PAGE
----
system-config-network-cmd -i -c -f /tmp/network-config

system-config-network - GUI tool

Load routes from file:

/bin/sh -c 'cat /etc/sysconfig/static-routes | while read ignore args ; do /sbin/route add -$args; done'

3. Network console tools

tcpdump - dump network traffic.

tcpdump -n -i eth0
tcpdump -n -i eth0 src 10.0.2.15
tcpdump -n -i eth0 dst 123.123.123.123
tcpdump -n -i eth0 src port 2203
tcpdump -n -i eth0 dst port 2203
tcpdump -n -i eth0 src port 2203 and tcp
tcpdump -n -i eth0 src 10.0.2.15 and port 2203
tcpdump -n -i eth0 src 10.0.2.15 and port 2203 and tcp

nc - netcat.

# Check TCP port:
nc -zvv 192.168.0.1 123
# Check UDP port:
nc -uzvv 192.168.0.1 123

route - show / manipulate the IP routing table

route add -net 10.0.0.0 netmask 255.0.0.0 gw 10.8.2.65 eth0
route add -net 12.13.0.0 netmask 255.255.0.0 gw 12.34.56.1
route add -host 11.22.33.44 gw 12.34.56.1
route add default gw 12.34.56.1
route del default gw 12.34.56.1

ipcalc - perform simple manipulation of IP addresses

$ ipcalc -n 10.0.2.15 255.255.255.224
NETWORK=10.0.2.0
$ ipcalc -n 10.0.2.180 255.255.255.224
NETWORK=10.0.2.160
$ ipcalc -p 10.0.2.180 255.255.255.224
PREFIX=27

Other useful tools:

ping
traceroute
tracert
tracepath
host
nslookup
dig
finger
telnet
ssh
ethtool
ip
netstat
whois
mutt
links
wget
ftp
wall
talk
mtr

4. Firewall files and tools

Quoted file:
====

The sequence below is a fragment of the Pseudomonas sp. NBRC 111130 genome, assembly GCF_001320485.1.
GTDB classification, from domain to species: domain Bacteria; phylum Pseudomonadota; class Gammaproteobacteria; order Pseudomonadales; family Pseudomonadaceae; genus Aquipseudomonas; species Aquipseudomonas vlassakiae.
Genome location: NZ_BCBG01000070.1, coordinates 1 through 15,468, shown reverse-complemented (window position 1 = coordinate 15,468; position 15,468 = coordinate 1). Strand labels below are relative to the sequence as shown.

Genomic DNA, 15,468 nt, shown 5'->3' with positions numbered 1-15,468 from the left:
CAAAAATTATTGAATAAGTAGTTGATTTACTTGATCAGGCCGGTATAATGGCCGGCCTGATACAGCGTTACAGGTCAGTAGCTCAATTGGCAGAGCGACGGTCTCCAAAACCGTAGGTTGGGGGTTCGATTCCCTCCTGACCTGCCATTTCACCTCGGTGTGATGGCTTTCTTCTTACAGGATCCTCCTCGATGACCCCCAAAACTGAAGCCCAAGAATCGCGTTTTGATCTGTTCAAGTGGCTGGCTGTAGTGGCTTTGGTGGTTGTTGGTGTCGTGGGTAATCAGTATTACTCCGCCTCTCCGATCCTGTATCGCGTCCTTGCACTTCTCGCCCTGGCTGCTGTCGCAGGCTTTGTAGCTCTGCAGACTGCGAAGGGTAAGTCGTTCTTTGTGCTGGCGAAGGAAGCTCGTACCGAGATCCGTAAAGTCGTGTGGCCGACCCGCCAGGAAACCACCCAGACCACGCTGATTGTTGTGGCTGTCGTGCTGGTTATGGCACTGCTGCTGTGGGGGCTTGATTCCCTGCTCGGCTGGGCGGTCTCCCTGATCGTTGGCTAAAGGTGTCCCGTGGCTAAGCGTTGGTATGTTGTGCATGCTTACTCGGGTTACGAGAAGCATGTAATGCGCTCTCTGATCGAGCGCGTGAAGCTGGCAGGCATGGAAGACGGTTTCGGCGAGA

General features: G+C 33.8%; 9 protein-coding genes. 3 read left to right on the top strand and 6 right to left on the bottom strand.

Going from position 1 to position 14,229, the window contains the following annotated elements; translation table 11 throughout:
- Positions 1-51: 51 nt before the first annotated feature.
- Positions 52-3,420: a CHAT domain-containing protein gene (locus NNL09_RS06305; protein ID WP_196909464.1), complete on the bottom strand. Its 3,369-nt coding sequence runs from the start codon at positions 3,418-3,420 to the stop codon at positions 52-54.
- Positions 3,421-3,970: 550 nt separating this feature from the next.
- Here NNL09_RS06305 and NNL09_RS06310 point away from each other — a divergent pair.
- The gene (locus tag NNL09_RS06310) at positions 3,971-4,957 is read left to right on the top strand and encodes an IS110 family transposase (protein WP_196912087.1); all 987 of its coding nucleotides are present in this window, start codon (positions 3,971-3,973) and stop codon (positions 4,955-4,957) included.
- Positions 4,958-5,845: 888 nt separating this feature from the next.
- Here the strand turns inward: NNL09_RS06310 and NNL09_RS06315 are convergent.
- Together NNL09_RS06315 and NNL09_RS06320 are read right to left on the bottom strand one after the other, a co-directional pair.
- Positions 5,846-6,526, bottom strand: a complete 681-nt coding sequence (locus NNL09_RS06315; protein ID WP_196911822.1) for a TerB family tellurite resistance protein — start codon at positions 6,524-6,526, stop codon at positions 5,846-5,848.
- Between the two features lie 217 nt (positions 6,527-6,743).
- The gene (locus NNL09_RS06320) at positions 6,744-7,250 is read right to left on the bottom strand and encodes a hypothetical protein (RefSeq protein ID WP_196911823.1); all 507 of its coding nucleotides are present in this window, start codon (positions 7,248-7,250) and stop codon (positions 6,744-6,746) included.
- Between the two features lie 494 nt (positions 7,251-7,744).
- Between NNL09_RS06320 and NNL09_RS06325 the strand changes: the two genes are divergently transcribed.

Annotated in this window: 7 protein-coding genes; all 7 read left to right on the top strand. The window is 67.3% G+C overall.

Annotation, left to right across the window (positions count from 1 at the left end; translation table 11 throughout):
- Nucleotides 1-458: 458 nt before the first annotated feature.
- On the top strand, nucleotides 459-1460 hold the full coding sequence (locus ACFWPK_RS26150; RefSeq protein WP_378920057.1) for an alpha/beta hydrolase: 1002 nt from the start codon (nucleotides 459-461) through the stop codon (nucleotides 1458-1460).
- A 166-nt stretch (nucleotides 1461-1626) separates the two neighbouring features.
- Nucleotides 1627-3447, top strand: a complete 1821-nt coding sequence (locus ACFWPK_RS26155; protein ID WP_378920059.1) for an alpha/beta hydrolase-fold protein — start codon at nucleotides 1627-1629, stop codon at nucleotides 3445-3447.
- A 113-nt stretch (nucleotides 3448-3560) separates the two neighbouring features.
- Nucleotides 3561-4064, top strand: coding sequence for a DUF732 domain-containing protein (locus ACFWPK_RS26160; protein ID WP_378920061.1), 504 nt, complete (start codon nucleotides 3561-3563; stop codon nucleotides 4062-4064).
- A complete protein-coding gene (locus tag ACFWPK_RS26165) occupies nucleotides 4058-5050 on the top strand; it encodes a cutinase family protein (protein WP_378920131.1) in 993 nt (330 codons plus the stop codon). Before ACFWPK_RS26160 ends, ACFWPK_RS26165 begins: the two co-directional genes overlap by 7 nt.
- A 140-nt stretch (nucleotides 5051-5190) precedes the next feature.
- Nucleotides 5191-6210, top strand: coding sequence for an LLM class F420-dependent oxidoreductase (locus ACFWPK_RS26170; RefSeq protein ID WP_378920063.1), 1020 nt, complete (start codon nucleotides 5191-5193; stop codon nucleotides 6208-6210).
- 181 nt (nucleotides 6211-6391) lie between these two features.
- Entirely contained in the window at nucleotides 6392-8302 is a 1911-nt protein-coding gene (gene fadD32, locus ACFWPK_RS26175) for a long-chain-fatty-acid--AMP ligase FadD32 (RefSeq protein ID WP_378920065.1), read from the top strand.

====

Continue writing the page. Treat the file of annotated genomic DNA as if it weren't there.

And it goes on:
/etc/sysconfig/iptables-config - iptables options, additional modules, ...
/etc/sysconfig/iptables - iptables rules.
/etc/init.d/iptables - firewall startup script.
iptables - administration tool for IPv4 packet filtering and NAT
system-config-securitylevel-tui - basic security configuration tool (firewall, SELinux)

5. Enable temporary telnet connection on server

Edit /etc/xinetd.d/krb5-telnet

set disable = no

Run

service xinetd restart

And you can login remotely but not as a root

6. Testing bonding speed on 2 NICs (1000GBit)

On server “A” run listening:

$ nc -v -l -n 2222 >/dev/null
Connection from 192.168.0.1 port 2222 [tcp/*] accepted

On server “B” send data:

If "BONDING mode=1"

$ time dd if=/dev/zero bs=1024 count=1000000|nc -v -v -n 192.168.0.1 2222
Connection to 192.168.0.1 2222 port [tcp/*] succeeded!
1000000+0 records in
1000000+0 records out
1024000000 bytes (1.0 GB) copied, 8.63591 seconds, 119 MB/s

real 0m8.667s
user 0m1.139s
sys 0m4.131s

If "BONDING mode=0"

$ time dd if=/dev/zero bs=1024 count=1000000|nc -v -v -n 192.168.0.1 2222
Connection to 192.168.0.1 2222 port [tcp/*] succeeded!
1000000+0 records in
1000000+0 records out
1024000000 bytes (1.0 GB) copied, 4.34445 seconds, 236 MB/s

real 0m4.362s
user 0m0.609s
sys 0m3.830s

7. NMAP examples

# Scanning for open ports:
nmap 192.168.0.1

# Scanning for separate ports:
nmap –p 22,443 192.168.0.1

# Scanning for only ports. Without hostname, operating system, and uptime etc.
nmap –F 192.168.0.1

# Scanning only TCP ports:
nmap –sT 192.168.0.1

# Scanning for only UDP ports
nmap –sU 192.168.0.1

# Scanning for ports with the version of services:
nmap –sV 192.168.0.1

# Scanning for operating system and uptime details:
nmap -O 192.168.0.1

# Scanning a network:
nmap 192.168.0.0/24

# Ping scan:
nmap -sP 192.168.0.*